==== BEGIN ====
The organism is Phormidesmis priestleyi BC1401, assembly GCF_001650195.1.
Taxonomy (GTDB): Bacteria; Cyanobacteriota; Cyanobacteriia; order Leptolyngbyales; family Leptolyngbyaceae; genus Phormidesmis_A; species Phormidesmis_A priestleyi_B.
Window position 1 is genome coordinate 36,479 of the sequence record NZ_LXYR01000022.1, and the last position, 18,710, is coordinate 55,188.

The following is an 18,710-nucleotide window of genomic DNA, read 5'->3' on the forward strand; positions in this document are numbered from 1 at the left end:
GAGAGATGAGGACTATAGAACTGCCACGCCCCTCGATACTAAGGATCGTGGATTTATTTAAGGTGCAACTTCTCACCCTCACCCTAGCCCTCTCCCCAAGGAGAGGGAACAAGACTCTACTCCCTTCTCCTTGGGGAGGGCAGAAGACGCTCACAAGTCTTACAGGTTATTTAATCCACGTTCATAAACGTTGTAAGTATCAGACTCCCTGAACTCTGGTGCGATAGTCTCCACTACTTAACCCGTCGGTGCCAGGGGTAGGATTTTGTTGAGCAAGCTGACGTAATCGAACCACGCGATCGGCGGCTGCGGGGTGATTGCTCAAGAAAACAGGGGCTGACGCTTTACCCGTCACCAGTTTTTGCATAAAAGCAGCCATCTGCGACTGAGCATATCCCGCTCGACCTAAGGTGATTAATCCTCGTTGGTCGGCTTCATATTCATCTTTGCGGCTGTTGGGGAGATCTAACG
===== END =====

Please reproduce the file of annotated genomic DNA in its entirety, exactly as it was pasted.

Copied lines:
The organism is Phormidesmis priestleyi BC1401, assembly GCF_001650195.1.
Taxonomy (GTDB): Bacteria; Cyanobacteriota; Cyanobacteriia; order Leptolyngbyales; family Leptolyngbyaceae; genus Phormidesmis_A; species Phormidesmis_A priestleyi_B.
Window position 1 is genome coordinate 36,479 of the sequence record NZ_LXYR01000022.1, and the last position, 18,710, is coordinate 55,188.

The following is an 18,710-nucleotide window of genomic DNA, read 5'->3' on the forward strand; positions in this document are numbered from 1 at the left end:
GAGAGATGAGGACTATAGAACTGCCACGCCCCTCGATACTAAGGATCGTGGATTTATTTAAGGTGCAACTTCTCACCCTCACCCTAGCCCTCTCCCCAAGGAGAGGGAACAAGACTCTACTCCCTTCTCCTTGGGGAGGGCAGAAGACGCTCACAAGTCTTACAGGTTATTTAATCCACGTTCATAAACGTTGTAAGTATCAGACTCCCTGAACTCTGGTGCGATAGTCTCCACTACTTAACCCGTCGGTGCCAGGGGTAGGATTTTGTTGAGCAAGCTGACGTAATCGAACCACGCGATCGGCGGCTGCGGGGTGATTGCTCAAGAAAACAGGGGCTGACGCTTTACCCGTCACCAGTTTTTGCATAAAAGCAGCCATCTGCGACTGAGCATATCCCGCTCGACCTAAGGTGATTAATCCTCGTTGGTCGGCTTCATATTCATCTTTGCGGCTGTTGGGGAGATCTAACG